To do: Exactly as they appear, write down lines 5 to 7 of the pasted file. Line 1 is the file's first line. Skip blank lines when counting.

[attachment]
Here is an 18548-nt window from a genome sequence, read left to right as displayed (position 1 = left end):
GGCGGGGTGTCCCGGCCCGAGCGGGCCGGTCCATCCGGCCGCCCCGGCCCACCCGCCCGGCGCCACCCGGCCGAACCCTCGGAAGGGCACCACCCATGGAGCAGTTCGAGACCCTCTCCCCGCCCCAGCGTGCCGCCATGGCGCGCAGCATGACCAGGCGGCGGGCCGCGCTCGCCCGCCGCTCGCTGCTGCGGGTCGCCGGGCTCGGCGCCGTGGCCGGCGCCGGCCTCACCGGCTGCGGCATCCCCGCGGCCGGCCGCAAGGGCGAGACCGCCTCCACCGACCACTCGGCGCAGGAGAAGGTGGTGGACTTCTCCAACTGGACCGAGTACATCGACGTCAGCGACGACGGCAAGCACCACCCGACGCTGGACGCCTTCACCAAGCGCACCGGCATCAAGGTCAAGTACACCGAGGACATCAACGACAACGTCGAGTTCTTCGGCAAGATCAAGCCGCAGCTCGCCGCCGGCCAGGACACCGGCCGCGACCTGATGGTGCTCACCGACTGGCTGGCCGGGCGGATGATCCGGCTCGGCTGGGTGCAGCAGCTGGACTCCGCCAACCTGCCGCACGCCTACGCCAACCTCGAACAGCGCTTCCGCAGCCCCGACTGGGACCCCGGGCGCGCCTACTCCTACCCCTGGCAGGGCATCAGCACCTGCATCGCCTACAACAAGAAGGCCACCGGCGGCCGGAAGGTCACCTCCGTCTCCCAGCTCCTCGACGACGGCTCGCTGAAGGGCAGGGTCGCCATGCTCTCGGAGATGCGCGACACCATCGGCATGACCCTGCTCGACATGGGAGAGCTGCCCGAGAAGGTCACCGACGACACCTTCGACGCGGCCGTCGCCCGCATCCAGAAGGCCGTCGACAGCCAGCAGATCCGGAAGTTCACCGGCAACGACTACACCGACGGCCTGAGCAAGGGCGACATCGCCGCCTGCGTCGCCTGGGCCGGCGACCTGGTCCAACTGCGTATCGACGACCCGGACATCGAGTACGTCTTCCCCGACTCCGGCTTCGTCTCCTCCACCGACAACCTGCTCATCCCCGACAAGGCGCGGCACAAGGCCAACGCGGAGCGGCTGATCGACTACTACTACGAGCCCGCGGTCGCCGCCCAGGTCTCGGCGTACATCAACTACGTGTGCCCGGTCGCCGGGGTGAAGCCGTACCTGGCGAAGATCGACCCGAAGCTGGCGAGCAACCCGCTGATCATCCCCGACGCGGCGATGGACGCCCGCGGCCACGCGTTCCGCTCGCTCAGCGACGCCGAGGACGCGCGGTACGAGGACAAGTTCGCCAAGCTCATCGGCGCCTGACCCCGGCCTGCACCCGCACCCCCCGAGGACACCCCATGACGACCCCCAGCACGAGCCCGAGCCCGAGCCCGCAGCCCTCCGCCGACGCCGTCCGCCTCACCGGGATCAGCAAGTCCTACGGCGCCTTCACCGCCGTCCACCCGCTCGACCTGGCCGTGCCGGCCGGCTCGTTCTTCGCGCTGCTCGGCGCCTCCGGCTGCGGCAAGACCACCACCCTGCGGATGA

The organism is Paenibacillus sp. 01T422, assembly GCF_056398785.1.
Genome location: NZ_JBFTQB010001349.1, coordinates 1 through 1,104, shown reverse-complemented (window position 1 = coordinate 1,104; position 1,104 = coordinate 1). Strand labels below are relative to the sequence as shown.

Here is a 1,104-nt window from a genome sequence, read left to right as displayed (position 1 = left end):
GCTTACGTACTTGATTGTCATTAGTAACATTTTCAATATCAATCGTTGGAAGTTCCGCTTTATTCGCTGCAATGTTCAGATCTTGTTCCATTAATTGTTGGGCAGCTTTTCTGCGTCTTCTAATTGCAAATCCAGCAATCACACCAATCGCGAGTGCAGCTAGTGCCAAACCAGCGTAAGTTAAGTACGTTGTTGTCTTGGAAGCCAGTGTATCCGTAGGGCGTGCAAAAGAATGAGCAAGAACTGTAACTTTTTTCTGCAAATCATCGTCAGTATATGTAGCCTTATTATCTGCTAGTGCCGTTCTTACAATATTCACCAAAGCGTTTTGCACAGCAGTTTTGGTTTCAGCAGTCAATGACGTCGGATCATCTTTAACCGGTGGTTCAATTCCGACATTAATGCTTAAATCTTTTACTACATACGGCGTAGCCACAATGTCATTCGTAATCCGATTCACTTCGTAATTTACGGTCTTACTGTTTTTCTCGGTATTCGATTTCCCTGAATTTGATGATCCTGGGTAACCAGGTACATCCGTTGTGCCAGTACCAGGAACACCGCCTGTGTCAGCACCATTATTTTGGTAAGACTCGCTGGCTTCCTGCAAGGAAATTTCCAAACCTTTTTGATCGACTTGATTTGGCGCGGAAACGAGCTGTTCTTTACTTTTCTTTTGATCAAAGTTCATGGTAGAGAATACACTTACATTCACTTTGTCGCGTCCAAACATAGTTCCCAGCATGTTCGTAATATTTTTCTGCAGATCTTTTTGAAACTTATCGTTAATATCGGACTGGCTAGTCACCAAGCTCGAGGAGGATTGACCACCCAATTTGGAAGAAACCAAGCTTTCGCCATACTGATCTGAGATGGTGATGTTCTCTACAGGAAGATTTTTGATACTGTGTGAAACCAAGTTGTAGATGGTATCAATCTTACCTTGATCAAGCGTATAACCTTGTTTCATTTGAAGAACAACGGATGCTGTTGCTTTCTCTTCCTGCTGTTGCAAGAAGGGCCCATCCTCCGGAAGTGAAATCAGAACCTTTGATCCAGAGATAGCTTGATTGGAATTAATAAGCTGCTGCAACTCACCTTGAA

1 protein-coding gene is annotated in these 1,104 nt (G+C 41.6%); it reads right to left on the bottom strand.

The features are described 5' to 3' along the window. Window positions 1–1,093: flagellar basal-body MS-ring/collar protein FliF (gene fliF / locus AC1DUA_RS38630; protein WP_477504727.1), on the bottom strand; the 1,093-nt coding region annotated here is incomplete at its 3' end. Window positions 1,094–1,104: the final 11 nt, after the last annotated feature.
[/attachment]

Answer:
Here is a 1,104-nt window from a genome sequence, read left to right as displayed (position 1 = left end):
GCTTACGTACTTGATTGTCATTAGTAACATTTTCAATATCAATCGTTGGAAGTTCCGCTTTATTCGCTGCAATGTTCAGATCTTGTTCCATTAATTGTTGGGCAGCTTTTCTGCGTCTTCTAATTGCAAATCCAGCAATCACACCAATCGCGAGTGCAGCTAGTGCCAAACCAGCGTAAGTTAAGTACGTTGTTGTCTTGGAAGCCAGTGTATCCGTAGGGCGTGCAAAAGAATGAGCAAGAACTGTAACTTTTTTCTGCAAATCATCGTCAGTATATGTAGCCTTATTATCTGCTAGTGCCGTTCTTACAATATTCACCAAAGCGTTTTGCACAGCAGTTTTGGTTTCAGCAGTCAATGACGTCGGATCATCTTTAACCGGTGGTTCAATTCCGACATTAATGCTTAAATCTTTTACTACATACGGCGTAGCCACAATGTCATTCGTAATCCGATTCACTTCGTAATTTACGGTCTTACTGTTTTTCTCGGTATTCGATTTCCCTGAATTTGATGATCCTGGGTAACCAGGTACATCCGTTGTGCCAGTACCAGGAACACCGCCTGTGTCAGCACCATTATTTTGGTAAGACTCGCTGGCTTCCTGCAAGGAAATTTCCAAACCTTTTTGATCGACTTGATTTGGCGCGGAAACGAGCTGTTCTTTACTTTTCTTTTGATCAAAGTTCATGGTAGAGAATACACTTACATTCACTTTGTCGCGTCCAAACATAGTTCCCAGCATGTTCGTAATATTTTTCTGCAGATCTTTTTGAAACTTATCGTTAATATCGGACTGGCTAGTCACCAAGCTCGAGGAGGATTGACCACCCAATTTGGAAGAAACCAAGCTTTCGCCATACTGATCTGAGATGGTGATGTTCTCTACAGGAAGATTTTTGATACTGTGTGAAACCAAGTTGTAGATGGTATCAATCTTACCTTGATCAAGCGTATAACCTTGTTTCATTTGAAGAACAACGGATGCTGTTGCTTTCTCTTCCTGCTGTTGCAAGAAGGGCCCATCCTCCGGAAGTGAAATCAGAACCTTTGATCCAGAGATAGCTTGATTGGAATTAATAAGCTGCTGCAACTCACCTTGAA

1 protein-coding gene is annotated in these 1,104 nt (G+C 41.6%); it reads right to left on the bottom strand.